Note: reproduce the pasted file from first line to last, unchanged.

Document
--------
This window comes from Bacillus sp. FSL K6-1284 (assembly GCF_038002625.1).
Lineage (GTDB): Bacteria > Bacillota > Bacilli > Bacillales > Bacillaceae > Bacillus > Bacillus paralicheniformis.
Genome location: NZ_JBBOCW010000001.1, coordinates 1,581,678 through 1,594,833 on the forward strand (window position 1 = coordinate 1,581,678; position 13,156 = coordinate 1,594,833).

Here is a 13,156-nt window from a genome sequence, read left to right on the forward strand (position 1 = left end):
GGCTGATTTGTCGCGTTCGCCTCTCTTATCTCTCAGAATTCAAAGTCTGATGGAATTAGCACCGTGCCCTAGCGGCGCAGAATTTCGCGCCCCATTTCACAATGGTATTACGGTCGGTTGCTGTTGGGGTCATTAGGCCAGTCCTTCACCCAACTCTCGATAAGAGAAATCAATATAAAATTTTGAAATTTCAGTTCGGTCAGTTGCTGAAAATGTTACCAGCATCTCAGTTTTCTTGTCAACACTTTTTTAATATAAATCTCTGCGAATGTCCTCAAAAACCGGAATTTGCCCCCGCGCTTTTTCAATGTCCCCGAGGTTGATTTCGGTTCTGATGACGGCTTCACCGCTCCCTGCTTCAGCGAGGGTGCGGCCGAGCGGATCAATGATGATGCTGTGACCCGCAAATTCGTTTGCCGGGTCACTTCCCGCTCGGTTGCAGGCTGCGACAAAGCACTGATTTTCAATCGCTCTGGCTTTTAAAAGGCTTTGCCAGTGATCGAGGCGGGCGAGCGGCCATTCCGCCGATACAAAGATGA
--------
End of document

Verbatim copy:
This window comes from Bacillus sp. FSL K6-1284 (assembly GCF_038002625.1).
Lineage (GTDB): Bacteria > Bacillota > Bacilli > Bacillales > Bacillaceae > Bacillus > Bacillus paralicheniformis.
Genome location: NZ_JBBOCW010000001.1, coordinates 1,581,678 through 1,594,833 on the forward strand (window position 1 = coordinate 1,581,678; position 13,156 = coordinate 1,594,833).

Here is a 13,156-nt window from a genome sequence, read left to right on the forward strand (position 1 = left end):
GGCTGATTTGTCGCGTTCGCCTCTCTTATCTCTCAGAATTCAAAGTCTGATGGAATTAGCACCGTGCCCTAGCGGCGCAGAATTTCGCGCCCCATTTCACAATGGTATTACGGTCGGTTGCTGTTGGGGTCATTAGGCCAGTCCTTCACCCAACTCTCGATAAGAGAAATCAATATAAAATTTTGAAATTTCAGTTCGGTCAGTTGCTGAAAATGTTACCAGCATCTCAGTTTTCTTGTCAACACTTTTTTAATATAAATCTCTGCGAATGTCCTCAAAAACCGGAATTTGCCCCCGCGCTTTTTCAATGTCCCCGAGGTTGATTTCGGTTCTGATGACGGCTTCACCGCTCCCTGCTTCAGCGAGGGTGCGGCCGAGCGGATCAATGATGATGCTGTGACCCGCAAATTCGTTTGCCGGGTCACTTCCCGCTCGGTTGCAGGCTGCGACAAAGCACTGATTTTCAATCGCTCTGGCTTTTAAAAGGCTTTGCCAGTGATCGAGGCGGGCGAGCGGCCATTCCGCCGATACAAAGATGA